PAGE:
Flat Design vs. Material Design: How Different They Are

09 JUN 2016
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I hope no one here will be offended if I say that the difference between flat and material design is slightly visible (don't tell designers Im doing so). Indeed, a person who has a little knowledge of the subject may find them very alike. So Im going to fix this problem right away by shedding some light on the distinctions of both design approaches. Thus, you will be able to show off your expertise at every opportunity and will never ever hurt tender feelings of any designer in the world. So lets get to work!

A bit of history

Before we start our long debate on the differences between the two design styles, I think it would be quite reasonable to find out where they both have their roots in. Many believe that material design is based on it's flat fellow. But how did we come to flatness? Here is the legend

Skeuomorphism

In terms of UI and web design, skeuomorphism is the approach which is meant to imitate the physical world objects. Not to go deep into detail, just try to recall Apples old interfaces with their realistic textures, luminosity, and ostentatious effects (here is the figure if you are experiencing some problems with it).

Skeuomorphism in iOS

iOS Skeuomorphism

To be honest, this try to make things resemble their real world counterparts was intended to facilitate the user-device interaction in the digital environment. Thats actually why all these rich-texture surfaces and life-like controls were dominating the world of IT for years people just needed to survive this migration from real to digital somehow. And it seems that skeuomorphic design style has been doing it's job well.

However, with the rise of mobile technologies, the world decides that it's time to move forward and focus on usability first. (Because, lets agree, this sphere is in need of strong mobile-friendly solutions accessible across different devices.) So thats where simplicity begins as a new design standard.

Skeuomorphism vs Flat

Comparison of skeuomorphism and flat design

Remark! Don't think that skeuomorphism is completely dead. It's still widely used in games, where it's just needed badly to make people feel characters and immerse in the process.

Flat design

This is a type of design which is stripped of any multidimensional elements. Thats to say, it makes it feel like all the objects here are lying on a single surface. Flat design just got rid of any stylistic elements like drop shadows, textures, and gradients to be more like the play of fonts, icons, and colors. But why do we need this move? Thats pretty easy.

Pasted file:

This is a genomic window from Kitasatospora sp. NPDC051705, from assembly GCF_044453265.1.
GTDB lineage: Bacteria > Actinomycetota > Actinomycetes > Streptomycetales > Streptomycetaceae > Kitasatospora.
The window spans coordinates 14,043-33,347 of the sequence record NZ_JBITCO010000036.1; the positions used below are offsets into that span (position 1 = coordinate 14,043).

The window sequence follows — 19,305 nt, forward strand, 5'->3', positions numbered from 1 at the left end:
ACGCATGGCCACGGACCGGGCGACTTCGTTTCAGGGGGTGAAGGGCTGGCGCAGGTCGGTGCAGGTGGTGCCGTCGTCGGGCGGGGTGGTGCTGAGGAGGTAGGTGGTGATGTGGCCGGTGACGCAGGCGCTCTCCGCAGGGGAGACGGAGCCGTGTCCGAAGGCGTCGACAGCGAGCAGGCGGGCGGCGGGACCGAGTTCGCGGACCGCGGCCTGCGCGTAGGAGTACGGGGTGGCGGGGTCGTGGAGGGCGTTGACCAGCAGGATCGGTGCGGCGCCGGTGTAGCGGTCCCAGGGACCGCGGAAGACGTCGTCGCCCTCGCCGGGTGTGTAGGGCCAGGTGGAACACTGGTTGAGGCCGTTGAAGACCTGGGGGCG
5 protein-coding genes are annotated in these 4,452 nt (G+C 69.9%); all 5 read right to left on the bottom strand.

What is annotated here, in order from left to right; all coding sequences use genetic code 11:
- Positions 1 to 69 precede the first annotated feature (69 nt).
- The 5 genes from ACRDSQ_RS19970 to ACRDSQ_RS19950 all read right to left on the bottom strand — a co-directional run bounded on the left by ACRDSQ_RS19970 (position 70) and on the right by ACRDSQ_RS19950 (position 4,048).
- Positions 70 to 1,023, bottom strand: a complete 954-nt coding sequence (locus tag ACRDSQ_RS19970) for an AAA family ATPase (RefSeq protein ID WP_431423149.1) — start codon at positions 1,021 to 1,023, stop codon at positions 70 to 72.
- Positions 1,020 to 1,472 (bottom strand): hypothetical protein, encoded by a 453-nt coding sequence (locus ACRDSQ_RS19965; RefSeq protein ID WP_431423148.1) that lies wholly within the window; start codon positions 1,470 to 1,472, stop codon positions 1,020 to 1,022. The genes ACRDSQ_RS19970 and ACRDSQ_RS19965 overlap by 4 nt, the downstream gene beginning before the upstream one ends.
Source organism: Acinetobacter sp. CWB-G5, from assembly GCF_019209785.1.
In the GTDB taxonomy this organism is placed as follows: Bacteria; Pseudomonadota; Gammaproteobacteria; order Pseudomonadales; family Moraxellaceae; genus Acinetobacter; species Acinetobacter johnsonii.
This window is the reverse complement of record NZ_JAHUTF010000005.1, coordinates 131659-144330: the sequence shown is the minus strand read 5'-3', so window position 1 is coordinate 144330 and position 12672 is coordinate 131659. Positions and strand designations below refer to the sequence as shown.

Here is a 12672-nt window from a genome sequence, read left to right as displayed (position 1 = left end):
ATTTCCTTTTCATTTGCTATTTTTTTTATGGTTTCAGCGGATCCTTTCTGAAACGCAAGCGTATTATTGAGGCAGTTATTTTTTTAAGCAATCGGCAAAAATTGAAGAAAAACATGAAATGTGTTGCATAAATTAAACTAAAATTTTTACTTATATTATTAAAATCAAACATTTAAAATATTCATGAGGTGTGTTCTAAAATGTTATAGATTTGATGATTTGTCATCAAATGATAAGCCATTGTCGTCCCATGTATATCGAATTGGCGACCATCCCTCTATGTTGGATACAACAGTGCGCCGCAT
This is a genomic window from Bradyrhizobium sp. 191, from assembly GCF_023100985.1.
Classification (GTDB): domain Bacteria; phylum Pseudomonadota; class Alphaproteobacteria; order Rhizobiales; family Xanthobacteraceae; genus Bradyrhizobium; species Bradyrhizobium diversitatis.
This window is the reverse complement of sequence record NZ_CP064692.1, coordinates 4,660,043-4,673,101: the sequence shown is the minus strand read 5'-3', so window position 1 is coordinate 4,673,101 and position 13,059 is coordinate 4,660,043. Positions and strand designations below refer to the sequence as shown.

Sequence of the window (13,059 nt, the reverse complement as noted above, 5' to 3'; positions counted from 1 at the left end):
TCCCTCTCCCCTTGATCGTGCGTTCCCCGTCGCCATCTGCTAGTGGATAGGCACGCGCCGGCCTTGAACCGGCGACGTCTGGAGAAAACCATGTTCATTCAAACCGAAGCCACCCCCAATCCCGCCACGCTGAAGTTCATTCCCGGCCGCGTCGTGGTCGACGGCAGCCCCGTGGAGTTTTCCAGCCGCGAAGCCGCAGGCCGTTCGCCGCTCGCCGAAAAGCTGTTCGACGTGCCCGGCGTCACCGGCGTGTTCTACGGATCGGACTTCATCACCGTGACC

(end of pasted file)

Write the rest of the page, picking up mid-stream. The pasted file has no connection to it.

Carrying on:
First of all, flat design reduces the loading time of a page greatly. The absence of heavy skeuomorphic details (think layers, gradients, serif fonts) makes flat design elements much smaller, which, in part, speeds up the load time. Whats more, flat elements may look equally attractive on both high-resolution and low-resolution screens (this is exactly what I meant by a strong mobile-friendly solution).

Second, simple images deliver your message more quickly than detailed illustrations. They are schematic, they are pretty naive, so everyone can get them.

Finally, flat icons with equally simple fonts accompanying them can help you direct users attention towards a really valuable content. Thus, people are not likely to spend much time on examining your digital art rather than reading text on your website or application. Although, these flat images may look quite nice to decorate your page and help users navigate through the web, mobile or desktop application.

However great flat design may feel now, it caused some issues in the very beginning. The best and most obvious example I can give you so far is the release of Windows 8 by Microsoft, which is considered to be the pioneer of flat design, supporting the concept of Metro design. The main mistake of the company was to concentrate more on typography than on graphics.

In the Windows 8 usability test carried out by the NN Group, the results showed that users had difficulty in distinguishing actionable objects from non-actionable ones on the OS interface. Users complained that clickable objects had looked more like logos, which made people confused almost immediately. As a result, they failed to perform some of the request made by the testing company. So it meant that Microsoft, in turn, failed to accomplish the mission help users interpret the system and attract clicks.

Metro deisgn

Metro design